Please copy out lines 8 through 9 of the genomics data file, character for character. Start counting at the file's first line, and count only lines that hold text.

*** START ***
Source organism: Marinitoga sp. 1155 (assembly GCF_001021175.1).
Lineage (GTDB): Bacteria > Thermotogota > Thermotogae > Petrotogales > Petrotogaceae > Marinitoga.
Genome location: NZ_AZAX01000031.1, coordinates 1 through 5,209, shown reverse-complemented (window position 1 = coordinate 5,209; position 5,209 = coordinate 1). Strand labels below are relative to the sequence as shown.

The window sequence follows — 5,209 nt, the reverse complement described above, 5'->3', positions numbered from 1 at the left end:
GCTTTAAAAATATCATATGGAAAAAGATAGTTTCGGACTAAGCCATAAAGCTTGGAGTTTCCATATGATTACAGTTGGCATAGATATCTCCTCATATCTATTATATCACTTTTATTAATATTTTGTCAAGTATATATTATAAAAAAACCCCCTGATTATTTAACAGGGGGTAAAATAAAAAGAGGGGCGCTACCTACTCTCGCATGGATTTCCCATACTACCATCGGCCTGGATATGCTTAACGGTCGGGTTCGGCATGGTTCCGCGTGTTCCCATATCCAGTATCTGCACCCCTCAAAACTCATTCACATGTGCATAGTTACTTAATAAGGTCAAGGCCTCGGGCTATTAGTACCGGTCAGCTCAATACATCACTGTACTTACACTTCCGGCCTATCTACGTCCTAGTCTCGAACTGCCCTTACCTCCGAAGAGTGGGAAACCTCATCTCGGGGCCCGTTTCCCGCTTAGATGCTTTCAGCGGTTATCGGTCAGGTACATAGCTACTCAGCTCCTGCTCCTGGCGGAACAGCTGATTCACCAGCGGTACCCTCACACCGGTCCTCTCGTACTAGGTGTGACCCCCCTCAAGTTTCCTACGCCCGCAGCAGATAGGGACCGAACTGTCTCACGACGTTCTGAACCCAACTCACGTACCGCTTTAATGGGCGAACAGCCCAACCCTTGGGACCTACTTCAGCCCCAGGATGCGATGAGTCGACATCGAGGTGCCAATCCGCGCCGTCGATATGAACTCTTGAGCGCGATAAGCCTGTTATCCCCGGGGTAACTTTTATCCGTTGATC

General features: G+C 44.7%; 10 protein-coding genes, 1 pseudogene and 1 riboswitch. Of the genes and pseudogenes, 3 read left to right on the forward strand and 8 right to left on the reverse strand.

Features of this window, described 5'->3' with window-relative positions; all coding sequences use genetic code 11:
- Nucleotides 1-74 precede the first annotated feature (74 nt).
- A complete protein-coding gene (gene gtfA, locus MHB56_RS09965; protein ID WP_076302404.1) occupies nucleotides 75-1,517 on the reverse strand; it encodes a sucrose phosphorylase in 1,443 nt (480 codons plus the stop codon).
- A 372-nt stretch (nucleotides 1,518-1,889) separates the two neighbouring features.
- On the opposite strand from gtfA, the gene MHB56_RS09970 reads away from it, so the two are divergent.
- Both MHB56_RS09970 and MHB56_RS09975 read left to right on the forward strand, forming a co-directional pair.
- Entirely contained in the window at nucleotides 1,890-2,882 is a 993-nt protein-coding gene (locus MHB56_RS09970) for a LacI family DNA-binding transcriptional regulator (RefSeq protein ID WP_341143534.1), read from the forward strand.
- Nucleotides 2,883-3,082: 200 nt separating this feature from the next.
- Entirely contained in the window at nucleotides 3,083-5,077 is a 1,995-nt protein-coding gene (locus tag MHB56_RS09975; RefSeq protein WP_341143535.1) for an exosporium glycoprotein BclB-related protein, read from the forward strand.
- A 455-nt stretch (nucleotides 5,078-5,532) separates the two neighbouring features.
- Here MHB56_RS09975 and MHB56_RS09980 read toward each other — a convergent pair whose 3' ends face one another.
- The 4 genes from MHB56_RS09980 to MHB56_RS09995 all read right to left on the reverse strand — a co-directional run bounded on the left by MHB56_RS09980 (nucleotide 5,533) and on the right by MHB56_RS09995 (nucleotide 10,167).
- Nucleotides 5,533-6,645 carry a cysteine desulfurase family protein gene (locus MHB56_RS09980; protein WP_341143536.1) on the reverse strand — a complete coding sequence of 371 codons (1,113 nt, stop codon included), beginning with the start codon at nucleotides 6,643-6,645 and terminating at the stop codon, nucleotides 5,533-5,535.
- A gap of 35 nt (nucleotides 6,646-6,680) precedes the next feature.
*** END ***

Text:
- Nucleotides 1-74 precede the first annotated feature (74 nt).
- A complete protein-coding gene (gene gtfA, locus MHB56_RS09965; protein ID WP_076302404.1) occupies nucleotides 75-1,517 on the reverse strand; it encodes a sucrose phosphorylase in 1,443 nt (480 codons plus the stop codon).